From NY1, February 2012, this must see video: “One On 1 Profile: Award-Winning Cartoonist, Political Satirist Edward Sorel Documents American Culture Through The Covers of Prominent Magazines”
From NYC-ARTs: The Complete Guide, “Selected Shorts: Roz Chast Presents ‘What I Hate dfrom A – Z'” at Symphony Space, February 8, 2012. Details here.
From Wickedlocal, February 3, 2012, “Profile: Chatham artist Bob Staake”
From Sixtynine degrees, February 2012, “Paul Wood exhibition!”
From Playbill.com, February 5, 2012, “On the Record: A Thurber Carnival and ‘David Merrick Presents Hits From His Broadway Hits'” — this review of the recently released on disc soundtrack to the Broadway production of A Thurber Carnival
And for those with some spare change, there’s this Thurber original currently on Ebay.
Speaking of Ebay, there’s also a Dorothy McKay being auctioned (although the listing says it’s a New Yorker drawing, it does not appear in the magazine’s database)
Book of Interest: from Abrams ComicArts, The Art of Daniel Clowes: Modern Cartoonist by Alvin Buenaventura due April 1, 2012.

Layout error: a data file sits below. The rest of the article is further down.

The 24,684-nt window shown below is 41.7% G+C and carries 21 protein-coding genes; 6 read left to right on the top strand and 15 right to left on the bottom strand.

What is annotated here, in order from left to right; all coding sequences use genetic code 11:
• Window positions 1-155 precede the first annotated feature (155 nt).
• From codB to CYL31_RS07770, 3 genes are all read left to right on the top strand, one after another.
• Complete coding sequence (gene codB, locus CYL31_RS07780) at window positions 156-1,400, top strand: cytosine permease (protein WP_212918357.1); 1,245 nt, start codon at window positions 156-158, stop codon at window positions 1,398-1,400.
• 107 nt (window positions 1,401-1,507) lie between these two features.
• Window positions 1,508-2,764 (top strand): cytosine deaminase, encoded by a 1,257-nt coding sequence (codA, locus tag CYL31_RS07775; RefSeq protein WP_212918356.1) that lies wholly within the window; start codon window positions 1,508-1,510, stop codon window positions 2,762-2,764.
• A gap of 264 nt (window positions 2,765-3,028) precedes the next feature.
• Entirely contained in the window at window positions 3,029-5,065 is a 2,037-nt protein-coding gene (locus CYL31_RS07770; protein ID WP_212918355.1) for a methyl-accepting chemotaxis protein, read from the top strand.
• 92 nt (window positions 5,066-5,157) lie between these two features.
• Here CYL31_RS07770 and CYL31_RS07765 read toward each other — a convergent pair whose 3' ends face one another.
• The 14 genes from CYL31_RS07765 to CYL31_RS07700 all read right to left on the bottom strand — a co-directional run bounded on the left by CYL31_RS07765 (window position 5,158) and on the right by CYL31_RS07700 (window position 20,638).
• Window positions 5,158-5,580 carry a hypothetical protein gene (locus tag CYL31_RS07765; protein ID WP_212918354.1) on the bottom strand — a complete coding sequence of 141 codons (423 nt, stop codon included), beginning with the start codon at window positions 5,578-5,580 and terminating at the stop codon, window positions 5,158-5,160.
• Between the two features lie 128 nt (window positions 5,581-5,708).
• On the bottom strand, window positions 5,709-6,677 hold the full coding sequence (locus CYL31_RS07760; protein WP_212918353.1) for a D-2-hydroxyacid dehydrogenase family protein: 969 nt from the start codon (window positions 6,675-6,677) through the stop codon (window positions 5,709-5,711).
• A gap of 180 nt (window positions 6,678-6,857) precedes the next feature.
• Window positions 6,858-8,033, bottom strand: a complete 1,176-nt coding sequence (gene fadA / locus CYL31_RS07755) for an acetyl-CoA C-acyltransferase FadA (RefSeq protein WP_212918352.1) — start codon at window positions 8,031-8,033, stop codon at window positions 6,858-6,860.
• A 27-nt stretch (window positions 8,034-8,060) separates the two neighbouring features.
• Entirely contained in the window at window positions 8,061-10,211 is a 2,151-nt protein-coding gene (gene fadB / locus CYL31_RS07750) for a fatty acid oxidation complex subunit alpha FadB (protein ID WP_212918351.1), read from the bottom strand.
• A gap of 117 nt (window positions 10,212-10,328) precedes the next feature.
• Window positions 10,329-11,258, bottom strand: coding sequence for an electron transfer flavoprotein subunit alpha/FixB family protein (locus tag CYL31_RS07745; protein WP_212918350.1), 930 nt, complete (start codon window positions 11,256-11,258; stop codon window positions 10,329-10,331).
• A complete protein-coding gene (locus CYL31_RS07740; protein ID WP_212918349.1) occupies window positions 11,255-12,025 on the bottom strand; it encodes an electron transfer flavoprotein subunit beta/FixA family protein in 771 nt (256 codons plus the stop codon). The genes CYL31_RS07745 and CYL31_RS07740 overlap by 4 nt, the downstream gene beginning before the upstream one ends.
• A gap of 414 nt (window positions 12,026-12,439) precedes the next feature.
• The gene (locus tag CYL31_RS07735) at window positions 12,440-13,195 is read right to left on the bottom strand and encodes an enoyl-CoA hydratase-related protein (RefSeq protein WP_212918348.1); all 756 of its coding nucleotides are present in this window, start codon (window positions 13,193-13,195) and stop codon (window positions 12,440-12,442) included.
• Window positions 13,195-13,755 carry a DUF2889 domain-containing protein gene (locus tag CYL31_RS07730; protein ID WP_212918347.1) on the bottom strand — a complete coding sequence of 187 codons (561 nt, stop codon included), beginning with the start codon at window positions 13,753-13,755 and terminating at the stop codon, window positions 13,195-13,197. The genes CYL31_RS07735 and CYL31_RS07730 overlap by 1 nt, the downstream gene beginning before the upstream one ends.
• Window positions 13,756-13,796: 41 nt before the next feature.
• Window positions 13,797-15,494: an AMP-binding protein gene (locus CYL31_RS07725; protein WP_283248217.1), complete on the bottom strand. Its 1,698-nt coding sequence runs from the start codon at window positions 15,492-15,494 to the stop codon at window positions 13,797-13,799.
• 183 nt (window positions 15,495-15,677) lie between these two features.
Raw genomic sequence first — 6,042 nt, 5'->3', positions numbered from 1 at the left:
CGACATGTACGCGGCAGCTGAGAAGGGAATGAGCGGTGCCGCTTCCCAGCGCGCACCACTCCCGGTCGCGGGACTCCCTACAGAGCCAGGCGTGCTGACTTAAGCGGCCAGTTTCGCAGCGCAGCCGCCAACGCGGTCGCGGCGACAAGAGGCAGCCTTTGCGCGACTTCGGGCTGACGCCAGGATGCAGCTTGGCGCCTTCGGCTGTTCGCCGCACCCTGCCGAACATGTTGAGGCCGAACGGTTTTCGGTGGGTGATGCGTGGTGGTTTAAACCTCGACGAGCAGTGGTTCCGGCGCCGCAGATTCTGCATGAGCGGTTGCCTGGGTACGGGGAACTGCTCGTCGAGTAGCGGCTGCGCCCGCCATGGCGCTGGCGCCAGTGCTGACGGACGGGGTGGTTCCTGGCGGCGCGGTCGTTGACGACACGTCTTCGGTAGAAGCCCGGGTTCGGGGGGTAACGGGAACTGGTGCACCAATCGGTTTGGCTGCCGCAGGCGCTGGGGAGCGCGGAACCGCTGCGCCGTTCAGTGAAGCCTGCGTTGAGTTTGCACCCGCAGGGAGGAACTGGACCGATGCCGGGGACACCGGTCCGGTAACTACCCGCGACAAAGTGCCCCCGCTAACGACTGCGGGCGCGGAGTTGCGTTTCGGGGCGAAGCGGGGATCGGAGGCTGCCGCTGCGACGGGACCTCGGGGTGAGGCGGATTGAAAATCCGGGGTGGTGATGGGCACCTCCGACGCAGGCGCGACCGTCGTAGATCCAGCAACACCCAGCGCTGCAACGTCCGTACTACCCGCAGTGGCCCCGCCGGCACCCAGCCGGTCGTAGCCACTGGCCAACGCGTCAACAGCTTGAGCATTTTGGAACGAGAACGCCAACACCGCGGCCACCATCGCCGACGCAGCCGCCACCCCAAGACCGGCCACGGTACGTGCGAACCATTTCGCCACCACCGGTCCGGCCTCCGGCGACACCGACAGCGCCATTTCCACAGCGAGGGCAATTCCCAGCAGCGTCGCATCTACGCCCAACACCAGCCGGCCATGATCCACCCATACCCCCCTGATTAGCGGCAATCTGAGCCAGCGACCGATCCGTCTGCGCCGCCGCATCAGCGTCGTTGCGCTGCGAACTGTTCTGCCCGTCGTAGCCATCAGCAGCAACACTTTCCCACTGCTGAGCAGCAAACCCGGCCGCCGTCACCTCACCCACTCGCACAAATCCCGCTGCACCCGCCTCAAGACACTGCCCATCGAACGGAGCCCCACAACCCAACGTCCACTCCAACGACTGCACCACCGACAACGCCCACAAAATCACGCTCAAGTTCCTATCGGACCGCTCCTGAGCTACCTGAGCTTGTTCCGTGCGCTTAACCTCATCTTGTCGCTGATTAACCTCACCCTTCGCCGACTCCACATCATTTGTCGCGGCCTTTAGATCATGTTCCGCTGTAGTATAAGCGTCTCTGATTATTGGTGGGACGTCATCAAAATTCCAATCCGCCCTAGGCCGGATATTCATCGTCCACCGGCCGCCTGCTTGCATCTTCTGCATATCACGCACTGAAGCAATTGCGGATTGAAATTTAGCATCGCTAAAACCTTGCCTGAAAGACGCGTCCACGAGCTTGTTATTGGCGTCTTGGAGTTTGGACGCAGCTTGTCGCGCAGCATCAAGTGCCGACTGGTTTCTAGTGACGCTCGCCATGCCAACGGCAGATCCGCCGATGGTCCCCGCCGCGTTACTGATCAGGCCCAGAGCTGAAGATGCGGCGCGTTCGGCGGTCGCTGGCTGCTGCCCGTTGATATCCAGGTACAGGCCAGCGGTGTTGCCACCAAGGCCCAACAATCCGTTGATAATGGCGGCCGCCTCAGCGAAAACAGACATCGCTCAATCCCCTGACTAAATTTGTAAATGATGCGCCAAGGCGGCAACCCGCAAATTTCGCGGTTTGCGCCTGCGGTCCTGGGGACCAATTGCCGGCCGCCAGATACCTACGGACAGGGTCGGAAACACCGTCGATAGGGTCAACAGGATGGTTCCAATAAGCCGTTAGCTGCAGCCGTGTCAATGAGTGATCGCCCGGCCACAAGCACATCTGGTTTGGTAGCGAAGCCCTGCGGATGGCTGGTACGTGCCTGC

Bob Eckstein will be roving around Manhattan tomorrow, drawing and commenting for The New York Times as he tailgates at various locales. By going to this link you can follow his exploits.
Barbara Burkhardt, who wrote William Maxwell: A Literary Life (University of Mississippi Press, 2005) has edited Conversations with William Maxwell (University of Mississippi Press, June, 2012.
Maxwell, who joined The New Yorker in 1936, was originally hired as a hand holder for the Artists, taking over from Wolcott Gibbs, who had tired of the task. The job required Maxwell to act as a bridge between the editors and the artists (with the exception of Peter Arno and Helen Hokinson, who were handled by Katharine White). In an interview with John Seabrook for The Paris Review (No. 82, Fall 1982), Maxwell said:
It was called “seeing artists.” The first time they paraded in one after another I was struck by the fact that they all looked like the people in their drawings.
From Attempted Bloggery, January 31, 2012, “He can’t remember his name…” — a look at a Peter Arno rough sketch. The published version appeared in The New Yorker, June 6, 1942.